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The Documents: Letters, Program Notes, and Reviews from the Cinema 16 Files: Part II: Fall, 1952 - 1966

From: Wide Angle
Volume 19, Number 2, April 1997
pp. 1-187 | 10.1353/wan.1997.0007

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Wide Angle 19.2 (1997) 1-187


Note to the Reader

[Part II of Cinema 16: Documents Toward a History of the Film Society continues where Part I left off, beginning with the events scheduled for fall, 1952. For background and context for what follows, see Wide Angle, Volume 19, No. 1 (January 1997).]

As Cinema 16 grew and became more stable, a scheduling rhythm developed. Each year, two regular series were announced: the Fall Series (four events) began in October and ended in January; the Spring Series (three events) began in March and ended in May. In addition, beginning in 1951, the film society also announced special events. While the regular programs were presented several times, in several different theaters, special events were shown only once or twice. Announcements that special events would occur in the near future were made in the fall or spring brochure, and sometimes reannounced in the subsequent brochure. Beginning in fall, 1961, the film society announced an entire year's program in the fall brochure.

The complete schedules, including descriptions of films, are included here. The listing is organized by season (until 1961-1962) and includes both the regularly scheduled series and the announcements of upcoming special events. The listings have been simplified and regularized. Only the monthly dates for regular presentations are included. All film titles are italicized, and capitalized according to current conventions. To enhance readability, we have eliminated the subheadings often supplied in the brochures ("A Cinema 16 Premiere: U. S.," "The Classic Comedy"...) and have revised the graphic layout of the programs -- while trying to maintain something of the feel of the Cinema 16 brochures.

We have done our best to create some sense of the look of the letters to and from Vogel and of the other documents, though we have justified margins left and have indicated new paragraphs with a double-space, regardless of how the writers presented their texts. But we have otherwise retained the writers' idiosyncrasies of grammar, usage, punctuation, capitalization, spelling, and graphics, in order to provide a more complete sense of the period during which Cinema 16 was active. When letters, or additions to letters, are handwritten, we have indicated this with a [hw], and when we have abridged a complex letterhead, as we have done consistently with Frank Stauffacher's letters from the San Francisco Art Institute, we have used a [...] in the heading.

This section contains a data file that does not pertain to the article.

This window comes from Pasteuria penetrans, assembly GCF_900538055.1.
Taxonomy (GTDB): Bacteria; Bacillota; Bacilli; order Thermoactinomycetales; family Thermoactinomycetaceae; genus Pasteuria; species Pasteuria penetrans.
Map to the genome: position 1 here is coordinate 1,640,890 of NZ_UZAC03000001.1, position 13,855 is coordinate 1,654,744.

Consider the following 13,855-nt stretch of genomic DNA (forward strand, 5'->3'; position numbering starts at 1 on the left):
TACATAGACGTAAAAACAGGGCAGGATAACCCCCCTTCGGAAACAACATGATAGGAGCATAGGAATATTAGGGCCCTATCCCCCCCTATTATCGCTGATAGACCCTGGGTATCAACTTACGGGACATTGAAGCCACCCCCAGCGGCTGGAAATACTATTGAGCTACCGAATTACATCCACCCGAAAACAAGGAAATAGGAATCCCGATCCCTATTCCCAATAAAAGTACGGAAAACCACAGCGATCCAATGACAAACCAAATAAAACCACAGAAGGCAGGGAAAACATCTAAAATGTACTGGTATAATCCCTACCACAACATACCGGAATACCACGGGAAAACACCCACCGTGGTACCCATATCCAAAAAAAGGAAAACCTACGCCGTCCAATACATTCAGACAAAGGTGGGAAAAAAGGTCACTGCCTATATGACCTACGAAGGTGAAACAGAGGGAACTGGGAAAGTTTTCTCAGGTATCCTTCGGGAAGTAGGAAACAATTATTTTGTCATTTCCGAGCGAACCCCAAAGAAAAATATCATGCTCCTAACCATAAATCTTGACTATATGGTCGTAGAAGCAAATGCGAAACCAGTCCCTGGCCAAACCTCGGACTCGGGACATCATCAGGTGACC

In order to suggest the "narrative" of Cinema 16's development and demise, we've organized the documents, like the schedules, chronologically. After 1955, as the special events scheduled evolved to include periods when regular presentations were not scheduled, all the special events for the coming fall, winter, spring were listed after the regular fall schedule, and spring special events were reannounced in the spring brochure (from time to time, the announced dates would shift). Here we list the fall events, followed by all the special events announced for that year, followed by all other documents from fall and winter, followed by the spring events (in a single instance -- 1952-53 -- we include both the fall and spring special event announcements, since there are substantial differences.

When it seemed useful, I have included brief explanatory notes. All letters from Amos Vogel to filmmakers (and others), and all program notes written for Cinema 16 screenings, are reprinted by permission of Vogel.

Thanks again to Amos and Marcia Vogel for their constant cooperation; and to Ruth Bradley and Wide Angle, for seeing the value in documenting this crucial institutional history.

Fall 1952/1953

Programs Fall 1952/1953

October 1952

Trance and Dance in Bali Margaret Mead
An authentic, unstaged film record of the famous Balinese ceremonial dance drama, including the Kris ritual and actual trance seizures. A dramatic glimpse into the mind of primitive man, produced and narrated by the famed anthropologist. Balinese music and chants.

Recent Work of U. P. A.
The best new cartoons by the producers of Columbia's Gerald McBoing-Boing, who are revolutionizing the American cartoon field, including their celebrated Man Alive (recently featured in LIFE). Last season's showing of UPA's earlier work was one of Cinema 16's most popular programs.


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